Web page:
Fintan O’Toole describes Queen Elizabeth’s role as “a feudal ghost in the machine of a democratic state”.78 It would be more accurate to see the monarch as a feudal ghost in the capitalist state. However, O’Toole correctly observes, “The great achievement of Elizabeth II was that, merely by reigning for 70 years, she created and sustained the necessary illusion of permanence. While her United Kingdom was transformed from a global imperial power…she was always there.” The monarchy survived, he suggests, by becoming “at once royal and familiar… What was lost in holiness was gained in…celebrity”. This sense of continuity made the Queen appear “ever more queenly” in contrast to a Conservative Party, which has recently produced a “succession of four prime ministers in six years and the collapse, under Boris Johnson, of all notions of decorum and public dignity”.

Historian David Cannadine rightly dismissed the pomp and ceremony as “not so much the theatre of power as the cavalcade of impotence”, describing the royal family as “the visible embodiment of stultifying tradition, obscurantist snobbery, unearned riches, hereditary privilege and vested interests”.79 His view of the royals is not new; amid the upheavals of the early 19th century, revolutionary poet Percy Bysshe Shelley noted, “Monarchy is only the string that ties the robber’s bundle”.80

Although it is important to expose the monarchy for the fraud it is, changing the constitution or winning the Labour Party to a republican position (were that even possible) would not abolish the conditions that generate the demand for illusion. The right to a dignified existence for all instead requires the overthrow of capitalism, which would dispel the desire for fantasy.

Queen Elizabeth’s death highlighted a crucial contradiction in the monarchy. It was common among mourners to suggest the Queen was “like everyone’s granny”, and yet too much “ordinariness” would weaken the sense of awe required to justify a monarchy in the first place. The monarchy is torn between its instincts for lavish spending and for self-preservation and maintaining its status as an embodiment of national pride. This tension runs through the institution’s history during the 20th century. Edward VII and Edward VIII represented the former instinct, George V and George VI the latter.81 It was lucky for the British establishment that, along with her longevity, the Queen embraced both “duty” and “mystique”. This, and post-war capitalism’s long economic boom, explains why the monarchy has appeared so firmly established. It is debatable whether it can remain so lucky. Would the Queen ever have been pelted with eggs as King Charles was on a walkabout in York in November 2022?82 The role Elizabeth performed may have died with her.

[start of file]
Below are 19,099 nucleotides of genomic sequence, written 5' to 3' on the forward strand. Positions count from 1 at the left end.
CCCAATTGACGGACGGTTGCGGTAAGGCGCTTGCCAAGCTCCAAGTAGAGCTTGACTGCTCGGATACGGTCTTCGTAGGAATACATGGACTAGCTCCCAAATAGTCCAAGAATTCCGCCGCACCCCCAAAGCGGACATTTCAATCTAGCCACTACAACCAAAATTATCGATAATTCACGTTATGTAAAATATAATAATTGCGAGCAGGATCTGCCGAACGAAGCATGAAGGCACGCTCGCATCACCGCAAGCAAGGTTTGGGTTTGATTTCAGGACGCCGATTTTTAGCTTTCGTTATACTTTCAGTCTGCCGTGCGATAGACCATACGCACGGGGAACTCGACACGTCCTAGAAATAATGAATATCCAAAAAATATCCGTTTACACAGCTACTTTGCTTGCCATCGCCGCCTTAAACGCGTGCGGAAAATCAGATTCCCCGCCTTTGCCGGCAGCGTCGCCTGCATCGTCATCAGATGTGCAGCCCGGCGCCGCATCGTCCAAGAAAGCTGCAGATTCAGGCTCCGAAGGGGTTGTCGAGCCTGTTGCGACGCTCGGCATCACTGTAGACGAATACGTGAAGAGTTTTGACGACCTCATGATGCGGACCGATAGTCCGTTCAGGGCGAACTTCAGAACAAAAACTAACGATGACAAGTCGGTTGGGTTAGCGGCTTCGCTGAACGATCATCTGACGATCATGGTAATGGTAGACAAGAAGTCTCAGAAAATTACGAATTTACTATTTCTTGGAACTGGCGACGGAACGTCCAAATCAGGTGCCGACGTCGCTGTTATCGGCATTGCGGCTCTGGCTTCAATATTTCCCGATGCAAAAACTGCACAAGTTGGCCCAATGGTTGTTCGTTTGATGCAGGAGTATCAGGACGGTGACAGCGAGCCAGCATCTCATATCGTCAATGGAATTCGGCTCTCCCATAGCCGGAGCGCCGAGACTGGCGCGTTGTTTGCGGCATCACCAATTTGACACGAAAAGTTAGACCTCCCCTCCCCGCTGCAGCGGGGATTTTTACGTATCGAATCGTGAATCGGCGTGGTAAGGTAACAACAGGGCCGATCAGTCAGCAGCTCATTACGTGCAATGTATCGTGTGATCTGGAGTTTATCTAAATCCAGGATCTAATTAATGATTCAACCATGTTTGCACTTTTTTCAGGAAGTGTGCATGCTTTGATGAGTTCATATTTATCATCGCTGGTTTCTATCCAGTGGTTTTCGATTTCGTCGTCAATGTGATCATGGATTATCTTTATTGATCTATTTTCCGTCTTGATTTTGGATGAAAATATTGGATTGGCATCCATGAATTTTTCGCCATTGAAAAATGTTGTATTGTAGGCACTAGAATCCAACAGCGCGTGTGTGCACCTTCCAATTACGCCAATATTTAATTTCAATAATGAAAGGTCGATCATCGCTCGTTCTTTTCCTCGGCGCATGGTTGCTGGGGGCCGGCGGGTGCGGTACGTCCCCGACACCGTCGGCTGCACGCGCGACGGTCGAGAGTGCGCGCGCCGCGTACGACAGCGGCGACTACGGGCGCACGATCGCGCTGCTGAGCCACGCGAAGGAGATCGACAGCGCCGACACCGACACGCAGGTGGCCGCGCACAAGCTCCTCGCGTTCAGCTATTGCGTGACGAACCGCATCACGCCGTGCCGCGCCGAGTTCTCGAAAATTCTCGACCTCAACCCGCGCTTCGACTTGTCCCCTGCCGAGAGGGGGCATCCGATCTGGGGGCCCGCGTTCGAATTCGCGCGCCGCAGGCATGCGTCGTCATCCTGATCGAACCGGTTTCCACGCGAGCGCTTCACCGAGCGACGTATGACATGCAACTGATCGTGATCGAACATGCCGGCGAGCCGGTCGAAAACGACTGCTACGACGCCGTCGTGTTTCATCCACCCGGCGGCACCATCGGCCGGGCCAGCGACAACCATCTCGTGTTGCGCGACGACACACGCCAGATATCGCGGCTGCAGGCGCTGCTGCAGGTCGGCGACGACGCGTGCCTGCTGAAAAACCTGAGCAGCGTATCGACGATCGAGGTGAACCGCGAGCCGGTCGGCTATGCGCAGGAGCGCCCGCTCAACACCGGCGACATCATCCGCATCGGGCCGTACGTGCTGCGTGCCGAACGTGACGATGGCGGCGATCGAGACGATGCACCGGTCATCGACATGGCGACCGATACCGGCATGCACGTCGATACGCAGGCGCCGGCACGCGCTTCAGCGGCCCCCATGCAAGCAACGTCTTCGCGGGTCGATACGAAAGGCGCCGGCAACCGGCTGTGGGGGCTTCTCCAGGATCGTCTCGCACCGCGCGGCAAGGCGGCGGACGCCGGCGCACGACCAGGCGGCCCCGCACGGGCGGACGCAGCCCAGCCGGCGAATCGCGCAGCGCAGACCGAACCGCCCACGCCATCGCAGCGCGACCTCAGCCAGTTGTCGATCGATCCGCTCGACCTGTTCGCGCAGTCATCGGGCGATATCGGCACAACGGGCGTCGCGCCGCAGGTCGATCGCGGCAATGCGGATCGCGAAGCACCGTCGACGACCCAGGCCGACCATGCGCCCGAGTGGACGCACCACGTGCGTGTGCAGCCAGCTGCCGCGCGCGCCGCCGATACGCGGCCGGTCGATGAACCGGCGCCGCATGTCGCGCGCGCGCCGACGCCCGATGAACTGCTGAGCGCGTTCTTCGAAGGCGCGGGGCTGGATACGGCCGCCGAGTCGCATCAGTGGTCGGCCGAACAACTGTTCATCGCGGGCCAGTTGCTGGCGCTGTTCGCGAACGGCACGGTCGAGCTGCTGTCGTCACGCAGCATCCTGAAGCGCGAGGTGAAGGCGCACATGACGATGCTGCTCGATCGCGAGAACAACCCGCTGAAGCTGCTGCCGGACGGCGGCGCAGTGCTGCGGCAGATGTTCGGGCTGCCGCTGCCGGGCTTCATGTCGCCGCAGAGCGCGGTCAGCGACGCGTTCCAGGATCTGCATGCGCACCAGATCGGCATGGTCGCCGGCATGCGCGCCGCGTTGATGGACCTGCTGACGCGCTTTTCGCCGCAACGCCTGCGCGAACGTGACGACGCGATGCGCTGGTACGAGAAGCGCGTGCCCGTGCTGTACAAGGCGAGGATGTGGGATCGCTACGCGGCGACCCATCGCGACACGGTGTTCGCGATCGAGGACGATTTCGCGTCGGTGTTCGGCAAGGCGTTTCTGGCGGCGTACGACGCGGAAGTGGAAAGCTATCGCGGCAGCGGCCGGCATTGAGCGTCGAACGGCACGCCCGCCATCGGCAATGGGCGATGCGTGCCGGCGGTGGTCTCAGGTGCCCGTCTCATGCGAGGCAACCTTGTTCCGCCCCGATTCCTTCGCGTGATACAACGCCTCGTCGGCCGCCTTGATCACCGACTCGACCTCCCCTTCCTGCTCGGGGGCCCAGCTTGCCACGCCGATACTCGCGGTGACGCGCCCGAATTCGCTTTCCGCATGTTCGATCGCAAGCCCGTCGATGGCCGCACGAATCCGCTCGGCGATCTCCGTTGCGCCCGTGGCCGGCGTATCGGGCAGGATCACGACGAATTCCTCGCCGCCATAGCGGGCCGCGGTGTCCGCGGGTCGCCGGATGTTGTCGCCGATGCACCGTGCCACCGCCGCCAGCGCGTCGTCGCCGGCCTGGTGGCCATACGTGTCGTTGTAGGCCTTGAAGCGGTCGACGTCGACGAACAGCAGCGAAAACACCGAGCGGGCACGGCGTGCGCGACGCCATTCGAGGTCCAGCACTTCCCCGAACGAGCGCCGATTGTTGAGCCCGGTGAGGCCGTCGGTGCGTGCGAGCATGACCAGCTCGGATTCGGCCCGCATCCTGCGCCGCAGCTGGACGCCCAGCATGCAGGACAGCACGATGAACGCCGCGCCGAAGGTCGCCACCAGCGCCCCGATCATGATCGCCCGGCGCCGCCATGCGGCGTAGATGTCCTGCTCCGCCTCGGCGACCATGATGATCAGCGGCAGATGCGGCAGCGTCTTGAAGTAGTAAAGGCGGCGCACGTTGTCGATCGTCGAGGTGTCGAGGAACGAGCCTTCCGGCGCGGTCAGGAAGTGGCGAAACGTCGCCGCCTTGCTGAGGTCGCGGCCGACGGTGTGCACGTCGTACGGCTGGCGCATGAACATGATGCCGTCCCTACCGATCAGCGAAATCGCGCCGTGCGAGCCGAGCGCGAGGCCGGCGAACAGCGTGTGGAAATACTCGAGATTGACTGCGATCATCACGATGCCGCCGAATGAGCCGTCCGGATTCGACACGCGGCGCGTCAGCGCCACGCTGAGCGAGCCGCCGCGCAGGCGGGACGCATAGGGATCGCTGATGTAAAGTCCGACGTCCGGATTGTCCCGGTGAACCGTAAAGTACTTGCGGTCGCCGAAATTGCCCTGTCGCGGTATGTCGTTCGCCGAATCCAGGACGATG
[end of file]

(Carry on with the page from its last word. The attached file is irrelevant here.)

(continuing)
Donny Gluckstein is a trade union activist in the EIS. He is one of the authors of The Labour Party: A Marxist History (Bookmarks, 2019).

Ian Taylor is a journalist and a member of the International Socialism editorial board.


1 Thanks to Joseph Choonara, Richard Donnelly and Gareth Jenkins for their helpful comments on the draft of this article. We primarily examine the role of the monarchy in Britain and thus avoid a detailed examination of its relationship to the British Empire and Commonwealth. We also pass over the many acts of resistance to the Crown, including contemporary movements to remove King Charles III as head of state in a number of Britain’s former colonies. These issues could usefully be the subject of a separate article.

3 See Marxist historian Christopher Hill’s body of work, including The English Revolution: 1640 (Lawrence and Wishart, 1940), for a full account of the revolutionary process in England.

4 Hill, 1990, p33.

5 Hill, 1990, p36.

6 Pepys, 2001, p24.

7 Hill, 1980, p3.

8 Ridley, 1982.

9 Cannadine, 1983, p109.